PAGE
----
I’ve been in Singapore for nearly six months, and it is only now that I have begun to work out what Sentosa is.
Yes, I know it’s an island. Yes, I know it’s a playground for all ages. But, without a little bit of research, I simply couldn’t see through the mist – too much information, too many choices.
The muddle in my brain is not helped by the orientation of tourist maps. As any map lover, or geography student, will know, north should be at the top edge of a map. However, you only approach Sentosa from the north, across a bridge or by cable car. This means your introduction to the island is south facing, and what you expect to be on the right is actually on the left, and vice versa. Clear as mud? The difficulty is that some maps present Sentosa as north facing and some as south facing. It’s enough to make you dizzy and your brain hurt. Getting to grips with orientation is timesaving information, and will hopefully save you a migraine.
So Sentosa is a theme park: there are glamorous homes and hotels, golf courses, a marina and a fort. It helps to get a mental picture of the island by visualising it in five zones:
1. Centre: At the heart of the island is Imbiah Lookout, which is surrounded by a range of attractions, rides and activities, centred around the 37m Sentosa Merlion statue.
2. North: Resorts World Sentosa houses Universal Studios, the Marine Life Park, Adventure Cove Waterpark and even more attractions.
3. East: Sentosa Cove is home to the Marina, and apparently the most desirable address in the world (according to the website).
4. South: Sentosa Beaches is the place to canoe, swim or play on the swings. Cross a rope bridge and you will reach the southern most point of continental Asia.
5. West: Siloso Point is home to Fort Siloso, complete with 17th century guns; a laser attraction called Combat Skirmish Live, and Underwater World Singapore.
You can get air dropped onto the island from a cable car, like a paratrooper, to the Imbiah Lookout and immediately you are surrounded by a range of entertainment options. It’s daunting; the unprepared tourism bimbles around aimlessly (that was us the first time we went), trying to find a focus and keeping track of their spending as they continuously thrust their hand in their pocket to pay for the attractions.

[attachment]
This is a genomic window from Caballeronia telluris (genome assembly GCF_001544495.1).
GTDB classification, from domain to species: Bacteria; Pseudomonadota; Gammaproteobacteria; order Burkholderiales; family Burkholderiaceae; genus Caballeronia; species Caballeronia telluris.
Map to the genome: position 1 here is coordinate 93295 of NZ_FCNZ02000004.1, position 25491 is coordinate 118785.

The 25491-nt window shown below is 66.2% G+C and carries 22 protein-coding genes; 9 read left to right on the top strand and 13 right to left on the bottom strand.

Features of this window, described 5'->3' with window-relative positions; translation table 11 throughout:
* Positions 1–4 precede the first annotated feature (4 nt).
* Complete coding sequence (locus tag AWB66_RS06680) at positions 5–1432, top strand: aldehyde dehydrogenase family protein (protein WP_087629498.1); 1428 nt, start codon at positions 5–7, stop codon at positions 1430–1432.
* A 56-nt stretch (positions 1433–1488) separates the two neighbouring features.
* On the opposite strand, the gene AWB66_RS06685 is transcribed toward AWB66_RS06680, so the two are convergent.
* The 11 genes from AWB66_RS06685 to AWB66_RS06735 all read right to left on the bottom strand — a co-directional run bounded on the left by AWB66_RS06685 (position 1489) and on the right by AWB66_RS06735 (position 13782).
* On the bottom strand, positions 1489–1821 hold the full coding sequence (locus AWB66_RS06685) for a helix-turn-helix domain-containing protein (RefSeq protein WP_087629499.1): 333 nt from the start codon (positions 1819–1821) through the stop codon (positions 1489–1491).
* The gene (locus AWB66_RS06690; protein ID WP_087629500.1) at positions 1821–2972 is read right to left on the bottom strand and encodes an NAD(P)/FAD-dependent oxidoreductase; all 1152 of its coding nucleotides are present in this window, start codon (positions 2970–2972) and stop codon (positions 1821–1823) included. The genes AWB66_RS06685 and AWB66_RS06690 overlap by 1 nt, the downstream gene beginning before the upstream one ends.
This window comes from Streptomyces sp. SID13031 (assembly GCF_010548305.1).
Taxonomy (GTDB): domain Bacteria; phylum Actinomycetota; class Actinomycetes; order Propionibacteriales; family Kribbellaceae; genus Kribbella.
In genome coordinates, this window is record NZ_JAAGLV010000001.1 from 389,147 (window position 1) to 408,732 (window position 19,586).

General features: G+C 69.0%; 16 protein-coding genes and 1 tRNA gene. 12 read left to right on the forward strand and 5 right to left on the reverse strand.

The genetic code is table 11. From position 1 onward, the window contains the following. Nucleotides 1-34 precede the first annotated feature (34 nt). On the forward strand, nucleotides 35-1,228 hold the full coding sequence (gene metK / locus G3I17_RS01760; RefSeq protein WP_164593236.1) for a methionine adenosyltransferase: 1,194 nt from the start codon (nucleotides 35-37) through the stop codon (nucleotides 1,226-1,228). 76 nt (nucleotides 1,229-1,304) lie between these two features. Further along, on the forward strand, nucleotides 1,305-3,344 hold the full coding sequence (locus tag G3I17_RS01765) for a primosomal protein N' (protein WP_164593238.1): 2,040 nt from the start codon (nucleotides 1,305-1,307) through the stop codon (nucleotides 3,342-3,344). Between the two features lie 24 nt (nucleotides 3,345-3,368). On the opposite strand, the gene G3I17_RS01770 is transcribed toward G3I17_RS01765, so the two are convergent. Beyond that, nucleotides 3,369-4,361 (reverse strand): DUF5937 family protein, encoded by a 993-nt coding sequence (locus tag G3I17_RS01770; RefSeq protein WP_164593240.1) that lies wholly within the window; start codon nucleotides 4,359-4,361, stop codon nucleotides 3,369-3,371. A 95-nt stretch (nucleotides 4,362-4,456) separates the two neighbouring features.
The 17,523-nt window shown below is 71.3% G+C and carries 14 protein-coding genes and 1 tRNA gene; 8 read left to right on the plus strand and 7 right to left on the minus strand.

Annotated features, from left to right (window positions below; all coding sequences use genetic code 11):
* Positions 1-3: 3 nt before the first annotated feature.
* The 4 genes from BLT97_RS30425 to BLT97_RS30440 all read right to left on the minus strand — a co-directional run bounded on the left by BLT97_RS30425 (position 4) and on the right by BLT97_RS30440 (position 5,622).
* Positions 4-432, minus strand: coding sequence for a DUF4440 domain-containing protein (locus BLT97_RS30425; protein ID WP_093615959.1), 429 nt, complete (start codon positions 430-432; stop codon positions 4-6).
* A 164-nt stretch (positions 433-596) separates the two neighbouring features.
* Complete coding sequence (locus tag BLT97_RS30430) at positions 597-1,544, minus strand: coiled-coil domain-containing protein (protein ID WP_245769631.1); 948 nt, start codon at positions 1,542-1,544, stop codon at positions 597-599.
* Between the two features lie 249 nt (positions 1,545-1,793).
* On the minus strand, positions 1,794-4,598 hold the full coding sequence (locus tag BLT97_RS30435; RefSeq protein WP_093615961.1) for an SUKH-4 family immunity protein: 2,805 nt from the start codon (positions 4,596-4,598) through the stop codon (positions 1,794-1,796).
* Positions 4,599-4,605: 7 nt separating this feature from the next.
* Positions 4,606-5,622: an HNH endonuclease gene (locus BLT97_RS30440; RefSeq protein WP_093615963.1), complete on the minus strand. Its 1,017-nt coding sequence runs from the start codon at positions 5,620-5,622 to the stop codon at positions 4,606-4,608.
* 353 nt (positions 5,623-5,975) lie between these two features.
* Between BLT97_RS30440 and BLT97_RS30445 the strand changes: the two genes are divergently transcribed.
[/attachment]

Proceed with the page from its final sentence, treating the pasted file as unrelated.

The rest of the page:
So if you are new to Singapore, this piece of insight is for you. I could write an entire list of things to see and do, and probably leave you overwhelmed. I’ve chosen three bite-size trips.
1. For the sophisticated: Treat yourself to a staycation. The W hotel, in Sentosa Cove, is nestled in the marina. It’s the perfect place to escape: chill out by the pool or stretch your legs around the boardwalk. Bring the kids’ scooters and wander around the boats, stopping at the children’s playground, or for an ice cream. There are plenty of restaurants, which are bustling with a good vibe, despite the quiet location. For adult time, book into W’s Skirt restaurant for a great steak. Click here for more information.
2. For the young at heart: Universal Studios has something for everyone. If it’s your dream to hang from a rollercoaster, get spooked in Jurassic Park, or hang out with Shrek and Princess Fiona, this is the trip for you. Most of the rides are suitable for young children over 80cm as long as they are accompanied by an adult. Although the stunts and effects were impressive, our four-year-old found WaterWorld too scary, and there are no obvious warnings about the violence. Book park tickets in advance for deals and to avoid queues. Click here for more details.
3. For the explorer: Take the cable car from the top of Mount Faber, or near Vivo City, and drop right into the heart of the island. You can buy a number of different passes that give you access to the attractions, or you can pay as you go. You don’t need a ticket just to wander around. Walk to the very south of the island and along the Palawan and Tanjong beaches, where you’ll find restaurants, playgrounds and a rope bridge to a small island with a viewing tower. Click here for more details.
What are your thoughts? What do you think of Sentosa?
Do you have a favourite bite-size trip you’d like to share?